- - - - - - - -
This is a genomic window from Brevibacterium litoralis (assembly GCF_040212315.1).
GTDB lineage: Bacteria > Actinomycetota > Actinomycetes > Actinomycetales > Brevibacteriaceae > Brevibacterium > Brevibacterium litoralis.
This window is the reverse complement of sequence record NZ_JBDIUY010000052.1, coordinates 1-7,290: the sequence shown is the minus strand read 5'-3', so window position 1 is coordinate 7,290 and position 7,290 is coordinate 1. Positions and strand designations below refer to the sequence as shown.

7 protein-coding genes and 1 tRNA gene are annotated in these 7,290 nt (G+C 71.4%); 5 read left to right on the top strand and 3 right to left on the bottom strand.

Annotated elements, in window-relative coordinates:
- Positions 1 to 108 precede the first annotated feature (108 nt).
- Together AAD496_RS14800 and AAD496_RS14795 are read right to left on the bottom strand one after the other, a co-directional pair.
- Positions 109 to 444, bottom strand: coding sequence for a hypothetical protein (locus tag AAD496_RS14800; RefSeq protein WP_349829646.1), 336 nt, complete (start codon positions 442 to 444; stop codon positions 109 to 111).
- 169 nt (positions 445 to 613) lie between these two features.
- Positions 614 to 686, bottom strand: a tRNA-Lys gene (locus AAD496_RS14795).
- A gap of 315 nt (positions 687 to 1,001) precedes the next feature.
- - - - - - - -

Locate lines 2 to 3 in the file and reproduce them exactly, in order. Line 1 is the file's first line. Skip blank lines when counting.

GTDB lineage: Bacteria > Actinomycetota > Actinomycetes > Actinomycetales > Brevibacteriaceae > Brevibacterium > Brevibacterium litoralis.
This window is the reverse complement of sequence record NZ_JBDIUY010000052.1, coordinates 1-7,290: the sequence shown is the minus strand read 5'-3', so window position 1 is coordinate 7,290 and position 7,290 is coordinate 1. Positions and strand designations below refer to the sequence as shown.